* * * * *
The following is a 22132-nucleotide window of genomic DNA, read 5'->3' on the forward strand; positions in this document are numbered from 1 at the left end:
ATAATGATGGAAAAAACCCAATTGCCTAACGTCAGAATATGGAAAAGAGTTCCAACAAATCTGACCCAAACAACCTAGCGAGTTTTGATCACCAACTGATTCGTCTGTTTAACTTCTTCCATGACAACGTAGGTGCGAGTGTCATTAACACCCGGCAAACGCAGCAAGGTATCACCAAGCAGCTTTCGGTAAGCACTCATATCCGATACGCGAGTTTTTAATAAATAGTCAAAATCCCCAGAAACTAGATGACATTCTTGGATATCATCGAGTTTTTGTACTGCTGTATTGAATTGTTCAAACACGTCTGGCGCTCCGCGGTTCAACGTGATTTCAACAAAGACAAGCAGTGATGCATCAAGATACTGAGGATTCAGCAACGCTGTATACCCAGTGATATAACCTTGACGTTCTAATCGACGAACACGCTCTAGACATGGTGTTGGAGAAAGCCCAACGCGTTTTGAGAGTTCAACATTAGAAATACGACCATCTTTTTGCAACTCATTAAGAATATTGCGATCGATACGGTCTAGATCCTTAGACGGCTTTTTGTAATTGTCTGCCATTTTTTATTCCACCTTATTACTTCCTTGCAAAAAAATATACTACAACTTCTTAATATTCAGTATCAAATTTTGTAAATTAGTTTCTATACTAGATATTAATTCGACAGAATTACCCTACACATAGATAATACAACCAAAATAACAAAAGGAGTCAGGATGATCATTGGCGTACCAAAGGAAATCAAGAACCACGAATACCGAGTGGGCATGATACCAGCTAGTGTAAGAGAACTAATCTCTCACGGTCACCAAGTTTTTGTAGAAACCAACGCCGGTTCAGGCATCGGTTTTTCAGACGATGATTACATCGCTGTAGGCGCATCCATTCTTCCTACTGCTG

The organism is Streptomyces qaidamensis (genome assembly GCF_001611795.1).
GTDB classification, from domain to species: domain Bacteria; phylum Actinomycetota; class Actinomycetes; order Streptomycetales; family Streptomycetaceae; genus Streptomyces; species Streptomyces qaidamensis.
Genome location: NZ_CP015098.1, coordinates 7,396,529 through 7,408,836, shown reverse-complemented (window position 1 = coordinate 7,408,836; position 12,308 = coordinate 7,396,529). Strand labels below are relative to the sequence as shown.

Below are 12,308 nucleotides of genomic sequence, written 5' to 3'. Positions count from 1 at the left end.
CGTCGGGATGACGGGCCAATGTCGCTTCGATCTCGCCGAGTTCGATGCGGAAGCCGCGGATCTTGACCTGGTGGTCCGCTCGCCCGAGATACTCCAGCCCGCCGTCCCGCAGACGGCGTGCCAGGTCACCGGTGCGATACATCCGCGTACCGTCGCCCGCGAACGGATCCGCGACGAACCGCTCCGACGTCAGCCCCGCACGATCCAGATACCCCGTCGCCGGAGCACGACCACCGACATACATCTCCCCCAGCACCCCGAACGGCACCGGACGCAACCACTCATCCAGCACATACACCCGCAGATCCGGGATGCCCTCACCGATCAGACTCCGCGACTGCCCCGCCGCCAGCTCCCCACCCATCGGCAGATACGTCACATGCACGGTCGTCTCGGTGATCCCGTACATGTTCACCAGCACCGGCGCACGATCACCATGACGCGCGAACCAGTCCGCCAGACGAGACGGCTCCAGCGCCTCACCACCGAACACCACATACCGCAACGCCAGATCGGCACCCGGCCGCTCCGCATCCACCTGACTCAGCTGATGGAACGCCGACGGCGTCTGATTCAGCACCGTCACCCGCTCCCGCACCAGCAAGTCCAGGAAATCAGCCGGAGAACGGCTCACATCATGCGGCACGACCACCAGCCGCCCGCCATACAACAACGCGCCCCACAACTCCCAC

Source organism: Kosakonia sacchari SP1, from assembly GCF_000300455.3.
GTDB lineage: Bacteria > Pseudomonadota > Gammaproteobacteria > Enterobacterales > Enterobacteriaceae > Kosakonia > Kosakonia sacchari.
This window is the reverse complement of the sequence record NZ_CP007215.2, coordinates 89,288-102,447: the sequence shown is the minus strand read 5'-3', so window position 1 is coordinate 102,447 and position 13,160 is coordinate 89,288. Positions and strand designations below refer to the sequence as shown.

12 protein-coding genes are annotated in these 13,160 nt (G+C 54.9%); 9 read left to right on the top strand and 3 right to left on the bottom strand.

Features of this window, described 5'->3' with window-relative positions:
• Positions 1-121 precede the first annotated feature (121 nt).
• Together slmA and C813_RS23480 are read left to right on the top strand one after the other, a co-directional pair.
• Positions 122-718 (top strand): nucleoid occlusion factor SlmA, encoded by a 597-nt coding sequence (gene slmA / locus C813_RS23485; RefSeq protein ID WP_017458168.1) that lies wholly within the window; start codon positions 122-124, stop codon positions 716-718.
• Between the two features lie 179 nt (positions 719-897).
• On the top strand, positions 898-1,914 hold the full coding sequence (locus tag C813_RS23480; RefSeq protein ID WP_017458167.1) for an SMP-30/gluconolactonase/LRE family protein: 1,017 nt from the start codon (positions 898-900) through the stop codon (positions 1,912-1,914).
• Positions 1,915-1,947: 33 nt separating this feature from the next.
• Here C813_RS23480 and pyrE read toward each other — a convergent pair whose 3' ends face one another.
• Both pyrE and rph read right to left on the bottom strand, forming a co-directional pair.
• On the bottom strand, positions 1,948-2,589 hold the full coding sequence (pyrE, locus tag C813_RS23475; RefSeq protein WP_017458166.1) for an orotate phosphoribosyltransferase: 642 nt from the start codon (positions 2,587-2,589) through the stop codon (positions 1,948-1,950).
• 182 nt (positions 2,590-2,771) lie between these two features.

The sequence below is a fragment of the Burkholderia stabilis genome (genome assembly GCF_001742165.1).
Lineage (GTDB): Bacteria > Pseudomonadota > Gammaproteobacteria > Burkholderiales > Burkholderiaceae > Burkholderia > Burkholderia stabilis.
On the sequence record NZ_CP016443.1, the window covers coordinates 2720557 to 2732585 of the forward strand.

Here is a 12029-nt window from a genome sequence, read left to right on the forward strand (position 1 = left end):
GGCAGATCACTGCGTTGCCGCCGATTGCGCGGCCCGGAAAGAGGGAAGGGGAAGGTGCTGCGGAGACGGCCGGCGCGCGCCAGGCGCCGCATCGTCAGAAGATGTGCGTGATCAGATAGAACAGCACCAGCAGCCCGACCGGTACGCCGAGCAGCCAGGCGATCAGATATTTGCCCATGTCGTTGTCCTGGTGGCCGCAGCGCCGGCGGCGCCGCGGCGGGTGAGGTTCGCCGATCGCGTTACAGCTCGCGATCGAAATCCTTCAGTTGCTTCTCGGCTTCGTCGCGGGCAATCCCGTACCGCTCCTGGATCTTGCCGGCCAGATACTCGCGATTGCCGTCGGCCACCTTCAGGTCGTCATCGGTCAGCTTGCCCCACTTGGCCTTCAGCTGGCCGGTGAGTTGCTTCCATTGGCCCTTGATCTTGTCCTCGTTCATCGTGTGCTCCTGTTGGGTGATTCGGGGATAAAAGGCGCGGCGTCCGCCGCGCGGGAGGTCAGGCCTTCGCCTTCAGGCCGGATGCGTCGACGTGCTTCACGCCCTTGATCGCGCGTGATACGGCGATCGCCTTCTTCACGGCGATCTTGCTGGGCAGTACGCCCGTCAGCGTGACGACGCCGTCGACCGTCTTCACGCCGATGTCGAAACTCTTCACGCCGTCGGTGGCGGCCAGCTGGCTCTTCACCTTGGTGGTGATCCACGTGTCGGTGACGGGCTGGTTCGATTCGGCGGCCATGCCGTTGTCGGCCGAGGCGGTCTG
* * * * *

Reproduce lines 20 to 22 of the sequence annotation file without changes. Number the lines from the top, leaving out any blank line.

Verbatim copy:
• Both pyrE and rph read right to left on the bottom strand, forming a co-directional pair.
• On the bottom strand, positions 1,948-2,589 hold the full coding sequence (pyrE, locus tag C813_RS23475; RefSeq protein WP_017458166.1) for an orotate phosphoribosyltransferase: 642 nt from the start codon (positions 2,587-2,589) through the stop codon (positions 1,948-1,950).
• 182 nt (positions 2,590-2,771) lie between these two features.